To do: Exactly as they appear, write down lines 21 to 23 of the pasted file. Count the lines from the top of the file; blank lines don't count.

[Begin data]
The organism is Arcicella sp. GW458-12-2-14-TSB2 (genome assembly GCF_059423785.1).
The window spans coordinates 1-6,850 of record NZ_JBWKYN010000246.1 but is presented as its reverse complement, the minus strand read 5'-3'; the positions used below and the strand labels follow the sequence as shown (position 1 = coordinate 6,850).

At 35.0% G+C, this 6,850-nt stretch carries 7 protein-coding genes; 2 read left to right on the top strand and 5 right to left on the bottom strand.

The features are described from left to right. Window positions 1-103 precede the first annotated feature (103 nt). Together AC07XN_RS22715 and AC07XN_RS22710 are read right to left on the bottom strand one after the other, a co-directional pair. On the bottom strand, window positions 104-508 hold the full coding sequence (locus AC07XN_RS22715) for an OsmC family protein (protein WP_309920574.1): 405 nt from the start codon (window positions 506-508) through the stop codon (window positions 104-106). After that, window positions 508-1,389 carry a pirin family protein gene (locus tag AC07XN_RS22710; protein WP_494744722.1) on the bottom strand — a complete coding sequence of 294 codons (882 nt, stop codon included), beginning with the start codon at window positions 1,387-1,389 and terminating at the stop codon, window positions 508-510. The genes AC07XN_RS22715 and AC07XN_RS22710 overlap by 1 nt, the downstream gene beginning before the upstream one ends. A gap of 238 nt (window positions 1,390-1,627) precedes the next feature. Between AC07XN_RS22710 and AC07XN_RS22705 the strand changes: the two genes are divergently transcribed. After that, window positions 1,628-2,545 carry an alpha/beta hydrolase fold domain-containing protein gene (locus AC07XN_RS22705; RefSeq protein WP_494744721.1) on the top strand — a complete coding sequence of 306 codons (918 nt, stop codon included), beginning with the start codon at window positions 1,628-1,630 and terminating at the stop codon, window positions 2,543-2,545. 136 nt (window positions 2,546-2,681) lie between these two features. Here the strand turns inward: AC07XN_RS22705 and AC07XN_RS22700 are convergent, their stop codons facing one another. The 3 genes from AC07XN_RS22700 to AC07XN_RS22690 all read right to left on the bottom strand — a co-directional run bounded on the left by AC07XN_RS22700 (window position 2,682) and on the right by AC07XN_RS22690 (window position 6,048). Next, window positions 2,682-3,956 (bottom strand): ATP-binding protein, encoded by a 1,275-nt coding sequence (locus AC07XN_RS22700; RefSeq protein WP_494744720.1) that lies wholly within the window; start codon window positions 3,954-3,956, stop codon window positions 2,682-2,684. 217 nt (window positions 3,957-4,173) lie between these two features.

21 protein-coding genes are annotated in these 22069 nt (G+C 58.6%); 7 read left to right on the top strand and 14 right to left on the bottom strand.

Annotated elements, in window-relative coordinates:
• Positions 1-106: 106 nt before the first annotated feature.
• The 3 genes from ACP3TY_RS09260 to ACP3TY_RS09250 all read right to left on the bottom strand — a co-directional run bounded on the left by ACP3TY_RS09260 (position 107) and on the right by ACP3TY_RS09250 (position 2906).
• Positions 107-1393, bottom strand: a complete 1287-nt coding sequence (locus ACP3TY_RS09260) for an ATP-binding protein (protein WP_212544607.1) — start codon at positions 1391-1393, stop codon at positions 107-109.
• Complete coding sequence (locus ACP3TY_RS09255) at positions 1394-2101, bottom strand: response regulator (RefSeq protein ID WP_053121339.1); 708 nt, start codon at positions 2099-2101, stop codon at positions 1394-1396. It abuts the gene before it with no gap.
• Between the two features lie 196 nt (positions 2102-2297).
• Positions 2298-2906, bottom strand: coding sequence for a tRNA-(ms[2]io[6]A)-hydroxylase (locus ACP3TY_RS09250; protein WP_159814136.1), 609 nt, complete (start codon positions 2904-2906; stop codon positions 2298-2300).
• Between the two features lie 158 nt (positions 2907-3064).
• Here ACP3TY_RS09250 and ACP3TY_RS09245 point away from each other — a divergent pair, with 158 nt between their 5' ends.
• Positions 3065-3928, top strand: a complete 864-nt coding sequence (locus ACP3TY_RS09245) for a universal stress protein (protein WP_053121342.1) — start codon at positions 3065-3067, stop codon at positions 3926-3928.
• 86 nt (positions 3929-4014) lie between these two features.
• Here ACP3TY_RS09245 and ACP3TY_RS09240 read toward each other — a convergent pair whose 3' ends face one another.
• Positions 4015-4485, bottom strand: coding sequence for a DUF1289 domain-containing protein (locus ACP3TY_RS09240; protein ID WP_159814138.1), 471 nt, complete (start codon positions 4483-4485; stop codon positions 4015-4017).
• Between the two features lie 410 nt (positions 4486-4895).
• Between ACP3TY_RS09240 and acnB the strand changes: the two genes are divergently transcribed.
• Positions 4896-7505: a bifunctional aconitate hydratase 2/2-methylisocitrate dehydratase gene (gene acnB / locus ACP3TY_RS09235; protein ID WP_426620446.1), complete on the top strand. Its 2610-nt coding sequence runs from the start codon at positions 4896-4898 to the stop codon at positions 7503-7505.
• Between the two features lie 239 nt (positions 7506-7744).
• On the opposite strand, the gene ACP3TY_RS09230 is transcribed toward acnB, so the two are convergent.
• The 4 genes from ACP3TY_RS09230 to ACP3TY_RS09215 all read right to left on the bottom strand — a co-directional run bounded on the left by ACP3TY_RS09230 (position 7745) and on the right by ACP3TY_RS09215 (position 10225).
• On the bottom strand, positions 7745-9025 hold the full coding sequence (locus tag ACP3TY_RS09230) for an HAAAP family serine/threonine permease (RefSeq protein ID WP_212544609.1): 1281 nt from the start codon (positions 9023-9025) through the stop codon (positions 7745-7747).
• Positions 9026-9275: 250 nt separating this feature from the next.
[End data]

• Positions 4896-7505: a bifunctional aconitate hydratase 2/2-methylisocitrate dehydratase gene (gene acnB / locus ACP3TY_RS09235; protein ID WP_426620446.1), complete on the top strand. Its 2610-nt coding sequence runs from the start codon at positions 4896-4898 to the stop codon at positions 7503-7505.
• Between the two features lie 239 nt (positions 7506-7744).
• On the opposite strand, the gene ACP3TY_RS09230 is transcribed toward acnB, so the two are convergent.